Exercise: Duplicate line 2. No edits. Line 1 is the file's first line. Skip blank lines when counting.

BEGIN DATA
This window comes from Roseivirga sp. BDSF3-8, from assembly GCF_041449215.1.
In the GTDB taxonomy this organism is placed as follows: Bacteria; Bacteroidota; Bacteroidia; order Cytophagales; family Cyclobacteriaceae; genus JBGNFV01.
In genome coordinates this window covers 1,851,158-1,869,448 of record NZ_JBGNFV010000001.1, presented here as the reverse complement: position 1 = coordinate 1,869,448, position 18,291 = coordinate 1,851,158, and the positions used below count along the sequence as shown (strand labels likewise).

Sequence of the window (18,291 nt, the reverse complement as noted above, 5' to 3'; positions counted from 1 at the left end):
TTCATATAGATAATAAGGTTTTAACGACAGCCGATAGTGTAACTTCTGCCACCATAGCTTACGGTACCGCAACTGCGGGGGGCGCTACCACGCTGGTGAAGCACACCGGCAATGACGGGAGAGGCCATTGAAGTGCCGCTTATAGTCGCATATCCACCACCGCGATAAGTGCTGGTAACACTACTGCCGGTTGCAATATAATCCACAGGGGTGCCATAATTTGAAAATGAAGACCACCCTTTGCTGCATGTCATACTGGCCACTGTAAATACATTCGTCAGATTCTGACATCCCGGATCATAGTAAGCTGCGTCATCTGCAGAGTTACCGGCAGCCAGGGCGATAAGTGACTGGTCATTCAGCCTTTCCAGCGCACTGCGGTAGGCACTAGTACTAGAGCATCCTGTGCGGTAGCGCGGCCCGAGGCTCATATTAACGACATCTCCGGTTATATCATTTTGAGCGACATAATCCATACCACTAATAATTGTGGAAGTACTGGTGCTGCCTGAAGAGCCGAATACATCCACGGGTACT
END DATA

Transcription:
In the GTDB taxonomy this organism is placed as follows: Bacteria; Bacteroidota; Bacteroidia; order Cytophagales; family Cyclobacteriaceae; genus JBGNFV01.